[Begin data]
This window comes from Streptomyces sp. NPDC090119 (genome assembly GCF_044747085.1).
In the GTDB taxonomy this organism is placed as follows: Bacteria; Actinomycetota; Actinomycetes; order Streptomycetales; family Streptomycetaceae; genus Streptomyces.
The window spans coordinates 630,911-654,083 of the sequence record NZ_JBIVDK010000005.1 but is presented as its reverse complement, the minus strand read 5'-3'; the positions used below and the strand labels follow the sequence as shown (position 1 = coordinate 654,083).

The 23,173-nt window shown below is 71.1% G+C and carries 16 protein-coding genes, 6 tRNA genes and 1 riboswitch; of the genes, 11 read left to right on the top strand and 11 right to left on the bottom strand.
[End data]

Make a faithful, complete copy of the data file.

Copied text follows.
This window comes from Streptomyces sp. NPDC090119 (genome assembly GCF_044747085.1).
In the GTDB taxonomy this organism is placed as follows: Bacteria; Actinomycetota; Actinomycetes; order Streptomycetales; family Streptomycetaceae; genus Streptomyces.
The window spans coordinates 630,911-654,083 of the sequence record NZ_JBIVDK010000005.1 but is presented as its reverse complement, the minus strand read 5'-3'; the positions used below and the strand labels follow the sequence as shown (position 1 = coordinate 654,083).

The 23,173-nt window shown below is 71.1% G+C and carries 16 protein-coding genes, 6 tRNA genes and 1 riboswitch; of the genes, 11 read left to right on the top strand and 11 right to left on the bottom strand.